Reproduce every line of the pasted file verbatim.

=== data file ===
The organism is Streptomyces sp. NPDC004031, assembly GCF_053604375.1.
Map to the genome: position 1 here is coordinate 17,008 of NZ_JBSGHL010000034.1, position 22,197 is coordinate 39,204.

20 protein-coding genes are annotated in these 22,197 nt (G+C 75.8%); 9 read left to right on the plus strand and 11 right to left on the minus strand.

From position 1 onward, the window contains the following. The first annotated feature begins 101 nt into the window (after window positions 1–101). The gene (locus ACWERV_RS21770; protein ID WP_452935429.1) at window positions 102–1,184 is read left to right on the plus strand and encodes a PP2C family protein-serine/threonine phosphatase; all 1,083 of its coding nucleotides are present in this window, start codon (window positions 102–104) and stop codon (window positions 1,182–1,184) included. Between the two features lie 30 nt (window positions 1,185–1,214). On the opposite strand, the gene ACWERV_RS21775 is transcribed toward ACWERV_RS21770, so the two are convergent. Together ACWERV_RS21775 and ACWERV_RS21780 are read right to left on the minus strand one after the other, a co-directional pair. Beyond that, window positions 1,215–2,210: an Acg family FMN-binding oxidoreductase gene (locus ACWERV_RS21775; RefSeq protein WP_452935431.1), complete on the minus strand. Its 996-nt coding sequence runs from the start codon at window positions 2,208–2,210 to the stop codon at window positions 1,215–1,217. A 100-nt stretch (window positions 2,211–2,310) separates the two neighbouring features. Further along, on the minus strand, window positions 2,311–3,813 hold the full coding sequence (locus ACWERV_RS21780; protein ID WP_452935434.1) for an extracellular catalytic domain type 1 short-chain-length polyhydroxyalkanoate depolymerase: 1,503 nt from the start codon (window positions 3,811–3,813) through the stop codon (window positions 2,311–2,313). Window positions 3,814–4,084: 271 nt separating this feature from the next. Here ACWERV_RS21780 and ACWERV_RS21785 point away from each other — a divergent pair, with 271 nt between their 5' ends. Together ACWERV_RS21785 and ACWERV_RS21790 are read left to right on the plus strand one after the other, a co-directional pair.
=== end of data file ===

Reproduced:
The organism is Streptomyces sp. NPDC004031, assembly GCF_053604375.1.
Map to the genome: position 1 here is coordinate 17,008 of NZ_JBSGHL010000034.1, position 22,197 is coordinate 39,204.

20 protein-coding genes are annotated in these 22,197 nt (G+C 75.8%); 9 read left to right on the plus strand and 11 right to left on the minus strand.

From position 1 onward, the window contains the following. The first annotated feature begins 101 nt into the window (after window positions 1–101). The gene (locus ACWERV_RS21770; protein ID WP_452935429.1) at window positions 102–1,184 is read left to right on the plus strand and encodes a PP2C family protein-serine/threonine phosphatase; all 1,083 of its coding nucleotides are present in this window, start codon (window positions 102–104) and stop codon (window positions 1,182–1,184) included. Between the two features lie 30 nt (window positions 1,185–1,214). On the opposite strand, the gene ACWERV_RS21775 is transcribed toward ACWERV_RS21770, so the two are convergent. Together ACWERV_RS21775 and ACWERV_RS21780 are read right to left on the minus strand one after the other, a co-directional pair. Beyond that, window positions 1,215–2,210: an Acg family FMN-binding oxidoreductase gene (locus ACWERV_RS21775; RefSeq protein WP_452935431.1), complete on the minus strand. Its 996-nt coding sequence runs from the start codon at window positions 2,208–2,210 to the stop codon at window positions 1,215–1,217. A 100-nt stretch (window positions 2,211–2,310) separates the two neighbouring features. Further along, on the minus strand, window positions 2,311–3,813 hold the full coding sequence (locus ACWERV_RS21780; protein ID WP_452935434.1) for an extracellular catalytic domain type 1 short-chain-length polyhydroxyalkanoate depolymerase: 1,503 nt from the start codon (window positions 3,811–3,813) through the stop codon (window positions 2,311–2,313). Window positions 3,814–4,084: 271 nt separating this feature from the next. Here ACWERV_RS21780 and ACWERV_RS21785 point away from each other — a divergent pair, with 271 nt between their 5' ends. Together ACWERV_RS21785 and ACWERV_RS21790 are read left to right on the plus strand one after the other, a co-directional pair.